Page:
Wuhan General (WUHN) manufactures industrial blowers, turbines and other industrial machinery. While the company trades for just over $50 million, it has a tangible book value north of $80 million and has earned a combined operating income of about $15 million in its last four quarters. While the company looks cheap on this basis, two completely separate but important factors reduce the attractiveness of this company.
By Saj Karsan, Friday, September 18, 2009, 6:09 AM | Wuhan | 1 comments »
The first problem is the company's limited operating history. While the company has seen strong growth rates over the last three years, value investors prefer companies that have consistently demonstrated an ability to withstand the competition. The company underwent major changes in 2004, but only recently has it demonstrated decent returns on capital. Were these returns simply due to an overheated economy or can they be sustained? Unfortunately, without a stable and consistent operating history, it's difficult for the investor to tell. For further discussion on this topic, see Chapter 37 of Security Analysis.
The second major problem with this investment is its share structure. Large blocks of preferred shares not only rank ahead of the common shareholder, but are convertible into common shares on a one-to-one basis. For the investor, this means not only will any upside will be shared, but downside risk is increased, because of the junior ranking of common shares. Furthermore, the magnitude of this impact is huge: if all shares were converted today, the number of shares outstanding would double, effectively halving the investor's share of the company.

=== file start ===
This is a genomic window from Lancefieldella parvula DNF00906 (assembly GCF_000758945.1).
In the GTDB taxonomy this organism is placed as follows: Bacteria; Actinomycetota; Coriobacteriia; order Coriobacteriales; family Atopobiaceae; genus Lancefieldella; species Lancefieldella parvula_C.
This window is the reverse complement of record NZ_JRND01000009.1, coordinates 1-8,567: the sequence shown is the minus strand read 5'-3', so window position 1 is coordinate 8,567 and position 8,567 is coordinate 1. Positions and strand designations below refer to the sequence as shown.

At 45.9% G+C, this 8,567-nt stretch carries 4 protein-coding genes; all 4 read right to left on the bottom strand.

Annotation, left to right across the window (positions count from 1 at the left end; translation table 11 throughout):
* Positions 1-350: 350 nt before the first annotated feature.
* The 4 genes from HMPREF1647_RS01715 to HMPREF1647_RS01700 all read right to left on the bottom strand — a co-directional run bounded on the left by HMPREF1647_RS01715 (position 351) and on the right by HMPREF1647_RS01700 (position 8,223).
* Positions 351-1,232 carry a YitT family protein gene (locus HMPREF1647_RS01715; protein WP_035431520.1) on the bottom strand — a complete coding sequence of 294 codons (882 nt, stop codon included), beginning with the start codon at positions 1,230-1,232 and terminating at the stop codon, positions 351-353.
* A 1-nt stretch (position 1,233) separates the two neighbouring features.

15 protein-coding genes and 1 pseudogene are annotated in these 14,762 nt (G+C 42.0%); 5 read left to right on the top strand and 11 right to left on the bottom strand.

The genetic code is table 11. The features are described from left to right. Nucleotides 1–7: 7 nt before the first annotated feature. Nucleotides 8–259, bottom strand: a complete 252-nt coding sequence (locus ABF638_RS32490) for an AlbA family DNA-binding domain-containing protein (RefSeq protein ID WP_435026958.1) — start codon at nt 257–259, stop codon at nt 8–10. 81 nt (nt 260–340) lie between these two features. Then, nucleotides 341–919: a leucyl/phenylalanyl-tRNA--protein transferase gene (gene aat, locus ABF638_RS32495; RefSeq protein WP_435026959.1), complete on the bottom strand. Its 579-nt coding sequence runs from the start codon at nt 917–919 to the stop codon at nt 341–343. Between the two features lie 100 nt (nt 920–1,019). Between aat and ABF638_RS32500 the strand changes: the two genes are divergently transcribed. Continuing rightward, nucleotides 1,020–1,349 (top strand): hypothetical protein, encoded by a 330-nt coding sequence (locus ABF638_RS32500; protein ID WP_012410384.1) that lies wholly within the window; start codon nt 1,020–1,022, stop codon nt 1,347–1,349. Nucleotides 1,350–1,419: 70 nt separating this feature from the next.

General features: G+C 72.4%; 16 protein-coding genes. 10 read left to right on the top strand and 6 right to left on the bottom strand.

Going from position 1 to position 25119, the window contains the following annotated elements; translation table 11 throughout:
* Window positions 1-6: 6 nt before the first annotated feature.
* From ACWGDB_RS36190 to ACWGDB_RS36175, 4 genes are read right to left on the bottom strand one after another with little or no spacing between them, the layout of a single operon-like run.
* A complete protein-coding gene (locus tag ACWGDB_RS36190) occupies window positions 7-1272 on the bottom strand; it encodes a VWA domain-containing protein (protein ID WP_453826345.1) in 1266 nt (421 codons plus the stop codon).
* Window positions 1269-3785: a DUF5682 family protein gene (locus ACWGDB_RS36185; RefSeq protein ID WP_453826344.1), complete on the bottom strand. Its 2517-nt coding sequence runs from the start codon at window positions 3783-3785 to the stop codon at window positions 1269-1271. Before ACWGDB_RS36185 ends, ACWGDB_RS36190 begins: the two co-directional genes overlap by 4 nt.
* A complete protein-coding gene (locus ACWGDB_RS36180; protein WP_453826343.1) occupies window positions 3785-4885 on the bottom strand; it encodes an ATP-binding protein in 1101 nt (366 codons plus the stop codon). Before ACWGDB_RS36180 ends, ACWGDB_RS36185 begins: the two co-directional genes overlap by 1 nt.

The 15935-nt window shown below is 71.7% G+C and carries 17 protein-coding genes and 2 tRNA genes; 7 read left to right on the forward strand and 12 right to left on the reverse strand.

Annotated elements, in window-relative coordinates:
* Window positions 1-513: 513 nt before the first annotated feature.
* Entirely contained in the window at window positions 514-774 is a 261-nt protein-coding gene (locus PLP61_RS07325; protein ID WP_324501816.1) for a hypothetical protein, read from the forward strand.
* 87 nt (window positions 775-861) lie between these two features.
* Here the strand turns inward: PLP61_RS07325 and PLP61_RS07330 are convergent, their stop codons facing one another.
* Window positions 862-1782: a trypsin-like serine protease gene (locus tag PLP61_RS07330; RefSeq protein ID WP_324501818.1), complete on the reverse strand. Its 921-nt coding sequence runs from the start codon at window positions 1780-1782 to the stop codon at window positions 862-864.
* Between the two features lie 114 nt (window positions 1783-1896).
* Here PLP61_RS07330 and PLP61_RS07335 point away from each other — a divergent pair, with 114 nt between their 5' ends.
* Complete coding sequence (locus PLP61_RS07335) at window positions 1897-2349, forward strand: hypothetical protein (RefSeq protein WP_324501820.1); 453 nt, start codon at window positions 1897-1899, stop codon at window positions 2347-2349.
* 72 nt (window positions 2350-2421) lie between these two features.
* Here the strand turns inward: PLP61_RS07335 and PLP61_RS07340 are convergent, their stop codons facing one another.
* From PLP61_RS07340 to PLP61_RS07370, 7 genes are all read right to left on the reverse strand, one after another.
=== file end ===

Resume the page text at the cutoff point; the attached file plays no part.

While investments can look cheap on the surface, investors must dig deeper. For example, Google Finance does not show the preferred shares (let alone their convertibility) for this company. To avoid overpaying for stocks, investors much ensure they take the time and effort to do their homework, and not simply rely on what looks cheap at first glance.